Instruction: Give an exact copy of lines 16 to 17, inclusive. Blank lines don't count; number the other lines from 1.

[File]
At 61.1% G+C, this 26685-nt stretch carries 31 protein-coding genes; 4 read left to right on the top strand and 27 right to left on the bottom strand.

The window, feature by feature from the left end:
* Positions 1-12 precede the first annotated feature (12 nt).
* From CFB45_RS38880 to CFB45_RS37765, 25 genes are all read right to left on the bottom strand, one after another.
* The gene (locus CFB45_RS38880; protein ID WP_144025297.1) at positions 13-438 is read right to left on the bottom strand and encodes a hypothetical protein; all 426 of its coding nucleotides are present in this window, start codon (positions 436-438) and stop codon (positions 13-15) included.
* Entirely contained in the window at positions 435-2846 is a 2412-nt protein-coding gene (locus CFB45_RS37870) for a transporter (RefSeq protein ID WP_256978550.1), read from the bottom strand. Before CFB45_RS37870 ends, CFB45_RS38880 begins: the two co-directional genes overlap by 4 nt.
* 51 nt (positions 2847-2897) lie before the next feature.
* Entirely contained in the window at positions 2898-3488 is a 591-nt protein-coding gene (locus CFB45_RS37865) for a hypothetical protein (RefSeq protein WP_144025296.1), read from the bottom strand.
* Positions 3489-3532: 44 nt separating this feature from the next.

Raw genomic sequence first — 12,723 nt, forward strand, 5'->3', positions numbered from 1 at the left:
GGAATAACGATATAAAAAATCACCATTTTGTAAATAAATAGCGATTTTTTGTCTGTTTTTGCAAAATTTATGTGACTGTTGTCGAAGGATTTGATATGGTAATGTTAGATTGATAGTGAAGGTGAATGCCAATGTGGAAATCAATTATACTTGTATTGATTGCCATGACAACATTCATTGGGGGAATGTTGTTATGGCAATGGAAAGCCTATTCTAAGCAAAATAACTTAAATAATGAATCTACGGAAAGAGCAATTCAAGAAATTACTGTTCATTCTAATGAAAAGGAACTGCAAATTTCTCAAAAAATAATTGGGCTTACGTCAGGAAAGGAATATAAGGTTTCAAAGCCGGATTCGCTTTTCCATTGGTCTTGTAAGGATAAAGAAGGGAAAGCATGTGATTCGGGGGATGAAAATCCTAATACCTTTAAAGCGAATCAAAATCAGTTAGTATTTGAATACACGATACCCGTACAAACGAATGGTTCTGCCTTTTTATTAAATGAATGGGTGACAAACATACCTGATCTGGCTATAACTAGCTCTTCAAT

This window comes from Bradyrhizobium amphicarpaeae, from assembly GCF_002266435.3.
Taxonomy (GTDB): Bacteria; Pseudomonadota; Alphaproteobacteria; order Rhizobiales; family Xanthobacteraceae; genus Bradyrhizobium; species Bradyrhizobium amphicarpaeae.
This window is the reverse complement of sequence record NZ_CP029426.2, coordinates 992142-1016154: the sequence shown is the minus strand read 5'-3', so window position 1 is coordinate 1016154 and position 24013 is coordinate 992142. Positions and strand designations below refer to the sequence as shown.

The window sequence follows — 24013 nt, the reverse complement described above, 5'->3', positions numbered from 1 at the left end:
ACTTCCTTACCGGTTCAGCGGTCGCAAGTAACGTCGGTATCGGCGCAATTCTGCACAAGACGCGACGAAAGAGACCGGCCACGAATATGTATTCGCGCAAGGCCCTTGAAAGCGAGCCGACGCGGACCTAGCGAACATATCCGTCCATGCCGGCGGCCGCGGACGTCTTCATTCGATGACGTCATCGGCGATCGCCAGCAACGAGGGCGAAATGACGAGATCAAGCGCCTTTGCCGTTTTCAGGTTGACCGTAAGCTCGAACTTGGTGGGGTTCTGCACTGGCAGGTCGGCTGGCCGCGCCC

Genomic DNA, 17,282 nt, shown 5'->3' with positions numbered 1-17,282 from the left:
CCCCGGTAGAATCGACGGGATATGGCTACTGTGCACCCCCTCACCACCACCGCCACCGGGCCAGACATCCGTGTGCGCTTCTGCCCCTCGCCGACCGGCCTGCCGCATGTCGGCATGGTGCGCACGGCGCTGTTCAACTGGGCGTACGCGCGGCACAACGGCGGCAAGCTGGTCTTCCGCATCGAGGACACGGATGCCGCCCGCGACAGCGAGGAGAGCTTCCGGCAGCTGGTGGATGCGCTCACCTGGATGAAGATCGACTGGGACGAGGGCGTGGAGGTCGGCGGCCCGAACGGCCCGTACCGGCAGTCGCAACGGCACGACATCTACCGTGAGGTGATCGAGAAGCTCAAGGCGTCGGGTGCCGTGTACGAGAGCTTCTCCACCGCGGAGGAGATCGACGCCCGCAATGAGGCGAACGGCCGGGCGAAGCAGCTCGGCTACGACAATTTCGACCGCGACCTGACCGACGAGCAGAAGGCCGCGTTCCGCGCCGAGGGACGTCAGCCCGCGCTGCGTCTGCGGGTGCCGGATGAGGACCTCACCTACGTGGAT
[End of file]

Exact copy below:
ACTTCCTTACCGGTTCAGCGGTCGCAAGTAACGTCGGTATCGGCGCAATTCTGCACAAGACGCGACGAAAGAGACCGGCCACGAATATGTATTCGCGCAAGGCCCTTGAAAGCGAGCCGACGCGGACCTAGCGAACATATCCGTCCATGCCGGCGGCCGCGGACGTCTTCATTCGATGACGTCATCGGCGATCGCCAGCAACGAGGGCGAAATGACGAGATCAAGCGCCTTTGCCGTTTTCAGGTTGACCGTAAGCTCGAACTTGGTGGGGTTCTGCACTGGCAGGTCGGCTGGCCGCGCCC

Genomic DNA, 17,282 nt, shown 5'->3' with positions numbered 1-17,282 from the left: